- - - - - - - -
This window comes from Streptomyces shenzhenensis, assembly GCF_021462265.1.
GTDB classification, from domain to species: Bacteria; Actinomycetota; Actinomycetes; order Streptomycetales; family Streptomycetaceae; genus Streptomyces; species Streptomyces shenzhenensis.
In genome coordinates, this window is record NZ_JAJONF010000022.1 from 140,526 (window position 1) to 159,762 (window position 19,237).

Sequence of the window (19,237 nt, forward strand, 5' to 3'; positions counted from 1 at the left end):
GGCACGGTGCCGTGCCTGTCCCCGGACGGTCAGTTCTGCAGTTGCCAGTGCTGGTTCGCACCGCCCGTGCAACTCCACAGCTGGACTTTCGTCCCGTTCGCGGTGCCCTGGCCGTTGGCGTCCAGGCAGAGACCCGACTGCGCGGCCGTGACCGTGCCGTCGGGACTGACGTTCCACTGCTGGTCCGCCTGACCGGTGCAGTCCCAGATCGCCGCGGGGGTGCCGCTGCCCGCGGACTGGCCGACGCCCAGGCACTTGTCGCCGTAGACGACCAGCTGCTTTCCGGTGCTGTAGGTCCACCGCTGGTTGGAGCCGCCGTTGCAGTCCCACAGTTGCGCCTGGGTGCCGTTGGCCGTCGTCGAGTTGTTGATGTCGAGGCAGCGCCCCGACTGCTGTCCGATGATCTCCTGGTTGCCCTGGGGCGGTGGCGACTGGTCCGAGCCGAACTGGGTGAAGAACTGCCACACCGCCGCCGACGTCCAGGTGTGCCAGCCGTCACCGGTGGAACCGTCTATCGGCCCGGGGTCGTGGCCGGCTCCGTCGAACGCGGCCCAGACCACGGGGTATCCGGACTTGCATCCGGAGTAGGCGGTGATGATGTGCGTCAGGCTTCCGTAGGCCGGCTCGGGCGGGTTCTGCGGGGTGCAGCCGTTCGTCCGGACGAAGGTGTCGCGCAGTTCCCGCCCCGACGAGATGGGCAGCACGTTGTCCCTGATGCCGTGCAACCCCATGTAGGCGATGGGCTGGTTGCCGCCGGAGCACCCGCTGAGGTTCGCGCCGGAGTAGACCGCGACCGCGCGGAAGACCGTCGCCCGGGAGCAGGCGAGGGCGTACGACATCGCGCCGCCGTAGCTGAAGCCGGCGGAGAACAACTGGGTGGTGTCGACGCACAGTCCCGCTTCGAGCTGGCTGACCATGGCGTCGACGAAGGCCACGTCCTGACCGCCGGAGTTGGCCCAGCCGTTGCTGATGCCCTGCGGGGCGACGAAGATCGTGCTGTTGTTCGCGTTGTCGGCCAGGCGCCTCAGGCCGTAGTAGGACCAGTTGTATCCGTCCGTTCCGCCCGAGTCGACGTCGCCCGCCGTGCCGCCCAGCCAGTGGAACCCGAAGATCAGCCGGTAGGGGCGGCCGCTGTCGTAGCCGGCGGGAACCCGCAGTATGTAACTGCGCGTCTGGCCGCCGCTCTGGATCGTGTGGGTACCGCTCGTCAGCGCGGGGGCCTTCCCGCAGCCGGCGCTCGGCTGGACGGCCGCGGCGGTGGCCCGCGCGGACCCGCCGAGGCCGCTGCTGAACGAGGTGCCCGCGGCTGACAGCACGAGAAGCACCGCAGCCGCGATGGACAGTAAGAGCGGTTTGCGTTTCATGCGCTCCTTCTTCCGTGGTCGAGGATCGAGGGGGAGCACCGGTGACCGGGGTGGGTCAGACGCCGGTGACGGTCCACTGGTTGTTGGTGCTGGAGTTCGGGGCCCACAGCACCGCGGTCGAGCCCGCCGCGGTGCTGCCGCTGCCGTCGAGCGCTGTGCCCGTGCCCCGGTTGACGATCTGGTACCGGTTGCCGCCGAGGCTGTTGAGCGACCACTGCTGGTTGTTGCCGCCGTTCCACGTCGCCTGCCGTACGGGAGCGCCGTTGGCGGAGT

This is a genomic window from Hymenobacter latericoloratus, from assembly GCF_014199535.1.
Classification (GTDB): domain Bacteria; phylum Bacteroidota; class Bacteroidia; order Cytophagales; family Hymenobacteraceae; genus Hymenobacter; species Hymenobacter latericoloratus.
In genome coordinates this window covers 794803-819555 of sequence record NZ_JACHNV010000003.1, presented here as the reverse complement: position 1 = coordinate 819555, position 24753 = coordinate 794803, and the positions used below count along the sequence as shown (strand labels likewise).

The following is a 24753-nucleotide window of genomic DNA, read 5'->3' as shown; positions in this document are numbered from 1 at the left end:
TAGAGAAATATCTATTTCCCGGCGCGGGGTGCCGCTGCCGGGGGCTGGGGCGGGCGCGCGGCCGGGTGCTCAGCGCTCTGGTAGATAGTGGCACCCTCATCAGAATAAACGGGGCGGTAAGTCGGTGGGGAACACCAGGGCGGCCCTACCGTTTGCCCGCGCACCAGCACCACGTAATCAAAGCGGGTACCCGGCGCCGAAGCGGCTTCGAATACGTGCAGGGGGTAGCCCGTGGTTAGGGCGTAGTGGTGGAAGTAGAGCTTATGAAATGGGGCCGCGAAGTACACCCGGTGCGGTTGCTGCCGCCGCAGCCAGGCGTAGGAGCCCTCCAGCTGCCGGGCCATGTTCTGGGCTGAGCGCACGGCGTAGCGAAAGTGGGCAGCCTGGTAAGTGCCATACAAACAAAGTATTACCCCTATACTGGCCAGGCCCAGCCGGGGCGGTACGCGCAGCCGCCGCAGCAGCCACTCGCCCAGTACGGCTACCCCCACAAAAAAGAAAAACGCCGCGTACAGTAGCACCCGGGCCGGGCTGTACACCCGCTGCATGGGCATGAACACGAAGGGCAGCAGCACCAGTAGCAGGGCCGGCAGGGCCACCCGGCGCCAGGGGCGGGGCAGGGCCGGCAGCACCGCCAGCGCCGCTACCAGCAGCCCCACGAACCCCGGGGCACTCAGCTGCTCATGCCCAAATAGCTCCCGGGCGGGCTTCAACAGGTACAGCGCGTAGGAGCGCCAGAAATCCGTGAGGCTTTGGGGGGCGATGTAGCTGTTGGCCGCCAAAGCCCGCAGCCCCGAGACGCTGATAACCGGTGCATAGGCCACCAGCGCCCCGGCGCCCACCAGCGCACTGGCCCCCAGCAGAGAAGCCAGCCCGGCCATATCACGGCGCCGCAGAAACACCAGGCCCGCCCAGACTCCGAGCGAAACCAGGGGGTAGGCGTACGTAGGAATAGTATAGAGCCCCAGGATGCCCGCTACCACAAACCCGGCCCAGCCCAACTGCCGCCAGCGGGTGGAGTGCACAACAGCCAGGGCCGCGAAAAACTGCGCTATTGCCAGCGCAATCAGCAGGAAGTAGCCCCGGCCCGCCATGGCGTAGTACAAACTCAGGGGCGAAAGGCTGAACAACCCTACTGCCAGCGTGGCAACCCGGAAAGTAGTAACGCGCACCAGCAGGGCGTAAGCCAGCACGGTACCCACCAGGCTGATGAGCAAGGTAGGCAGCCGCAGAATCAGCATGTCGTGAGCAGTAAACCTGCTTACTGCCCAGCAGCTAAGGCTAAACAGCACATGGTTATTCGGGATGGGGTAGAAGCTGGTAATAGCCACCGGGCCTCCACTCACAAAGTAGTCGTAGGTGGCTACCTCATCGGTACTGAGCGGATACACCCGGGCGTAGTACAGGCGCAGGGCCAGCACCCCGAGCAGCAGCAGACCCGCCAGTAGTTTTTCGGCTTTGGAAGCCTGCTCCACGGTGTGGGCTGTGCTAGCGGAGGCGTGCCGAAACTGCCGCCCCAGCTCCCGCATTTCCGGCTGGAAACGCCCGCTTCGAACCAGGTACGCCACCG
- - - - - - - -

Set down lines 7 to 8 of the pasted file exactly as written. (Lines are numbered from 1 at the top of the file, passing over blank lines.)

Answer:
Classification (GTDB): domain Bacteria; phylum Bacteroidota; class Bacteroidia; order Cytophagales; family Hymenobacteraceae; genus Hymenobacter; species Hymenobacter latericoloratus.
In genome coordinates this window covers 794803-819555 of sequence record NZ_JACHNV010000003.1, presented here as the reverse complement: position 1 = coordinate 819555, position 24753 = coordinate 794803, and the positions used below count along the sequence as shown (strand labels likewise).